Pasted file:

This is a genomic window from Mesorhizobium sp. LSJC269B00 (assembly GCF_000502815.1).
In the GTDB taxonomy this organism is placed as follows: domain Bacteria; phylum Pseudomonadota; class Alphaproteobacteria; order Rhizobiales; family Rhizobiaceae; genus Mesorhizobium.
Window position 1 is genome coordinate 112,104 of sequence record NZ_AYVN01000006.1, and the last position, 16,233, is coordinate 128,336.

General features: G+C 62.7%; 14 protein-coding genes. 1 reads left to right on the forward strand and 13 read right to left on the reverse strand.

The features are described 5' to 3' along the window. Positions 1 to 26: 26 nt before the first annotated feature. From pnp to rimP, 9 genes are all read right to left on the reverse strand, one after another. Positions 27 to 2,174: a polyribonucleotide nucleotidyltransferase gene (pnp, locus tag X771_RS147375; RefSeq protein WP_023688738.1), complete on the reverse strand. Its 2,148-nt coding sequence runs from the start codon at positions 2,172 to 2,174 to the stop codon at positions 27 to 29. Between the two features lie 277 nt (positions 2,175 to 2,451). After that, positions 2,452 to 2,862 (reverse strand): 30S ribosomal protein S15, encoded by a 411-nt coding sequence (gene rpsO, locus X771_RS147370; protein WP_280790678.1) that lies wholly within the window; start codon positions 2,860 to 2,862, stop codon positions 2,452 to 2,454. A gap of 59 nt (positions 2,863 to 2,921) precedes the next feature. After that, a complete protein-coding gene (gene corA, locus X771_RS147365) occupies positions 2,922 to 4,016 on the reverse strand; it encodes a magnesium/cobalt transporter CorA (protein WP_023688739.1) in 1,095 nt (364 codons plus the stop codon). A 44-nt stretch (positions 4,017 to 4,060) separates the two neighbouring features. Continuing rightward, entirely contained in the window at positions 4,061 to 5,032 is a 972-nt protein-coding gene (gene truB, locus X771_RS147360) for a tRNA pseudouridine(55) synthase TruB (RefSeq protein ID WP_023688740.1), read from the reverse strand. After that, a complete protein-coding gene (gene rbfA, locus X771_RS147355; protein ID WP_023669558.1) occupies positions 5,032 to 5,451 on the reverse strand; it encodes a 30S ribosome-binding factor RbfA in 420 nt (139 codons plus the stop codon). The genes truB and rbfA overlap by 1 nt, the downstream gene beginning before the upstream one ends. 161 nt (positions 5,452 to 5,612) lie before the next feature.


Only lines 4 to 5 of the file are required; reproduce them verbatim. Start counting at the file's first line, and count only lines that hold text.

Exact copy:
General features: G+C 62.7%; 14 protein-coding genes. 1 reads left to right on the forward strand and 13 read right to left on the reverse strand.

The features are described 5' to 3' along the window. Positions 1 to 26: 26 nt before the first annotated feature. From pnp to rimP, 9 genes are all read right to left on the reverse strand, one after another. Positions 27 to 2,174: a polyribonucleotide nucleotidyltransferase gene (pnp, locus tag X771_RS147375; RefSeq protein WP_023688738.1), complete on the reverse strand. Its 2,148-nt coding sequence runs from the start codon at positions 2,172 to 2,174 to the stop codon at positions 27 to 29. Between the two features lie 277 nt (positions 2,175 to 2,451). After that, positions 2,452 to 2,862 (reverse strand): 30S ribosomal protein S15, encoded by a 411-nt coding sequence (gene rpsO, locus X771_RS147370; protein WP_280790678.1) that lies wholly within the window; start codon positions 2,860 to 2,862, stop codon positions 2,452 to 2,454. A gap of 59 nt (positions 2,863 to 2,921) precedes the next feature. After that, a complete protein-coding gene (gene corA, locus X771_RS147365) occupies positions 2,922 to 4,016 on the reverse strand; it encodes a magnesium/cobalt transporter CorA (protein WP_023688739.1) in 1,095 nt (364 codons plus the stop codon). A 44-nt stretch (positions 4,017 to 4,060) separates the two neighbouring features. Continuing rightward, entirely contained in the window at positions 4,061 to 5,032 is a 972-nt protein-coding gene (gene truB, locus X771_RS147360) for a tRNA pseudouridine(55) synthase TruB (RefSeq protein ID WP_023688740.1), read from the reverse strand. After that, a complete protein-coding gene (gene rbfA, locus X771_RS147355; protein ID WP_023669558.1) occupies positions 5,032 to 5,451 on the reverse strand; it encodes a 30S ribosome-binding factor RbfA in 420 nt (139 codons plus the stop codon). The genes truB and rbfA overlap by 1 nt, the downstream gene beginning before the upstream one ends. 161 nt (positions 5,452 to 5,612) lie before the next feature.